Easing Up to Increase Outputs

Posted on February 11, 2022

This week I had my COVID booster shot. Upon waking the following day I had a mild temperature and felt off-colour. My partner Michelle suggested rest and being kind to myself for the day, rather than pushing myself to work at the pace I’d planned at the beginning of the week. I was an obedient man and eased up on myself, making time to rest early in the day to maximise the chance of following through on those items I had committed to. It turned out to be a helpful approach because the day turned out to be extremely productive, despite working fewer hours.

While taking it easy on a workday still messes with my head, I have learned (1) energy management precedes time management, (2) outcomes are more important than time spent at the desk, and (3) when I work with ease, strangely, I am more productive.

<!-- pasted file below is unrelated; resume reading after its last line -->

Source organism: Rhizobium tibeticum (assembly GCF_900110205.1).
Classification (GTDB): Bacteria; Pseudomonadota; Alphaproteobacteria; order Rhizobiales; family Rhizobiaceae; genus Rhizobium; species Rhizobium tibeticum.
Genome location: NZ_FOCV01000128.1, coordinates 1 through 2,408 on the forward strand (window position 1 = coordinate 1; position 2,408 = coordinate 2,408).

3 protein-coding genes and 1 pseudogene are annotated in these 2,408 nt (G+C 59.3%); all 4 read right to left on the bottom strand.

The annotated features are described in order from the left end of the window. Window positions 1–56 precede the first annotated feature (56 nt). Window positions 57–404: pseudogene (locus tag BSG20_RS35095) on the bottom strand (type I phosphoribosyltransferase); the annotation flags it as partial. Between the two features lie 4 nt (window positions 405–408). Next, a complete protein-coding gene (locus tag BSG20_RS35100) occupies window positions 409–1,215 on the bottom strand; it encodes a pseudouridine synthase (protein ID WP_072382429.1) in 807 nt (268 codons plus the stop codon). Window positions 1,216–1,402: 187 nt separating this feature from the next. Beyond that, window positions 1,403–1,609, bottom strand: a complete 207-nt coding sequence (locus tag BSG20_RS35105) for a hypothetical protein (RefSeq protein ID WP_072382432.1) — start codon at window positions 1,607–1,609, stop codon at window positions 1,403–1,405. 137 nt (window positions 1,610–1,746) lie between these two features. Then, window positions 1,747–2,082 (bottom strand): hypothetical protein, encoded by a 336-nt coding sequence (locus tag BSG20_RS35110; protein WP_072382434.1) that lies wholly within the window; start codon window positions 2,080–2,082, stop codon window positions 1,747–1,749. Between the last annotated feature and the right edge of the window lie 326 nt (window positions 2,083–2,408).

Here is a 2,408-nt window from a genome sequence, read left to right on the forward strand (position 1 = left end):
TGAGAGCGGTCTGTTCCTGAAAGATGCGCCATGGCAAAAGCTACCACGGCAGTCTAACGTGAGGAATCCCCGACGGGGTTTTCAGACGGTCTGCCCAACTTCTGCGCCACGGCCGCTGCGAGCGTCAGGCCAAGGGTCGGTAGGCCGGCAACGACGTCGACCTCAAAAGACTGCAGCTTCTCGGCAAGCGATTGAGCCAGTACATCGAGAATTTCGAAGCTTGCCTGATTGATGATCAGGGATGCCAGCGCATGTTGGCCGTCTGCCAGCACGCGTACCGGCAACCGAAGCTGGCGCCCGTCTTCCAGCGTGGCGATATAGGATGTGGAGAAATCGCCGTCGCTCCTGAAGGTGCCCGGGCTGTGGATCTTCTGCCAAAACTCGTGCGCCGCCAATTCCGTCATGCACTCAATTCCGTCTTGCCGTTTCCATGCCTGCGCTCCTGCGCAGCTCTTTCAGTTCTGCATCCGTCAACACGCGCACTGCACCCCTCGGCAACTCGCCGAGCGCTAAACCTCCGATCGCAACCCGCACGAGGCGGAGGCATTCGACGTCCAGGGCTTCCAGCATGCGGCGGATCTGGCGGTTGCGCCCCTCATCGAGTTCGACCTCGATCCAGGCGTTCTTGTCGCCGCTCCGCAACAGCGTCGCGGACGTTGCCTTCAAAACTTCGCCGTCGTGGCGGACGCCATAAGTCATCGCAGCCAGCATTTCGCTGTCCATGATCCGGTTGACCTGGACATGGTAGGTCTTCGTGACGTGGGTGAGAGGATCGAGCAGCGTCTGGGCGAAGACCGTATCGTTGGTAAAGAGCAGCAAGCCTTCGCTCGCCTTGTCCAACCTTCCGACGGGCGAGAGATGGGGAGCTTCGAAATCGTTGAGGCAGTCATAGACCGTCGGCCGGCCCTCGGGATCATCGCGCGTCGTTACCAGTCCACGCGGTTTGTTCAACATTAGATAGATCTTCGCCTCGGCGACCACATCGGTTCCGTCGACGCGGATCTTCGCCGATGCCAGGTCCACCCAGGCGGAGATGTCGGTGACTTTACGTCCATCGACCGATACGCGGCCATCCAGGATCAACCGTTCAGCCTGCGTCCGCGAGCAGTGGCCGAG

Sometimes it can be difficult to give ourselves permission to ease up. What helped me yesterday was having someone else prompt me to allow my body to rest. Formula One racing driver, Jackie Stewart, made a similar comment in his book Winning Is Not Enough, recounting a story where he was directed from the pits to ease off the pace, even though he and his colleague were ahead of the field. The information about easing off the pace came from an external source and fortunately for Jackie Stewart, he responded and slowed down. He says “the more we ‘eased off’, the faster our laps became.”

At a time where workloads are high and the conditions governing our work can change rapidly, it’s a helpful reminder that “sometimes the best way to raise our level of performance is to back off rather than to push even harder.”1

1 Stewart, J. 2009. Winning Is Not Enough. London: Headline Publishing Group.

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